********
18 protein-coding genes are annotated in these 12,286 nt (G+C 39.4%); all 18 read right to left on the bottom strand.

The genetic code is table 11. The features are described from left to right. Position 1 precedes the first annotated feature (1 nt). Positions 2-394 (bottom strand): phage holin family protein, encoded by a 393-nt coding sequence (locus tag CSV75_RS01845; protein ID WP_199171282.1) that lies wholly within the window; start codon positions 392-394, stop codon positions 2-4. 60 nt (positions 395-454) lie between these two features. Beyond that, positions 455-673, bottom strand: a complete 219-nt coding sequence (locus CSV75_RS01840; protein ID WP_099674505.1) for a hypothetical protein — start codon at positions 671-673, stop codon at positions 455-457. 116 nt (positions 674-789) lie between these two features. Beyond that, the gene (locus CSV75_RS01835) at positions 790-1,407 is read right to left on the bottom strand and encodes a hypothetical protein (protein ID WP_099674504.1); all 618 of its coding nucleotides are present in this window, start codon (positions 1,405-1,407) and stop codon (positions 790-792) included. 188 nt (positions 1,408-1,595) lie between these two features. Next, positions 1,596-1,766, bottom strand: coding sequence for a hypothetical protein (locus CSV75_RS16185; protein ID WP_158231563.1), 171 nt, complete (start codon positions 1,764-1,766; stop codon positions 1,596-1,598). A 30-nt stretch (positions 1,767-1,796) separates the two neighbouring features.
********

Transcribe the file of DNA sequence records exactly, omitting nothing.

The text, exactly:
18 protein-coding genes are annotated in these 12,286 nt (G+C 39.4%); all 18 read right to left on the bottom strand.

The genetic code is table 11. The features are described from left to right. Position 1 precedes the first annotated feature (1 nt). Positions 2-394 (bottom strand): phage holin family protein, encoded by a 393-nt coding sequence (locus tag CSV75_RS01845; protein ID WP_199171282.1) that lies wholly within the window; start codon positions 392-394, stop codon positions 2-4. 60 nt (positions 395-454) lie between these two features. Beyond that, positions 455-673, bottom strand: a complete 219-nt coding sequence (locus CSV75_RS01840; protein ID WP_099674505.1) for a hypothetical protein — start codon at positions 671-673, stop codon at positions 455-457. 116 nt (positions 674-789) lie between these two features. Beyond that, the gene (locus CSV75_RS01835) at positions 790-1,407 is read right to left on the bottom strand and encodes a hypothetical protein (protein ID WP_099674504.1); all 618 of its coding nucleotides are present in this window, start codon (positions 1,405-1,407) and stop codon (positions 790-792) included. 188 nt (positions 1,408-1,595) lie between these two features. Next, positions 1,596-1,766, bottom strand: coding sequence for a hypothetical protein (locus CSV75_RS16185; protein ID WP_158231563.1), 171 nt, complete (start codon positions 1,764-1,766; stop codon positions 1,596-1,598). A 30-nt stretch (positions 1,767-1,796) separates the two neighbouring features.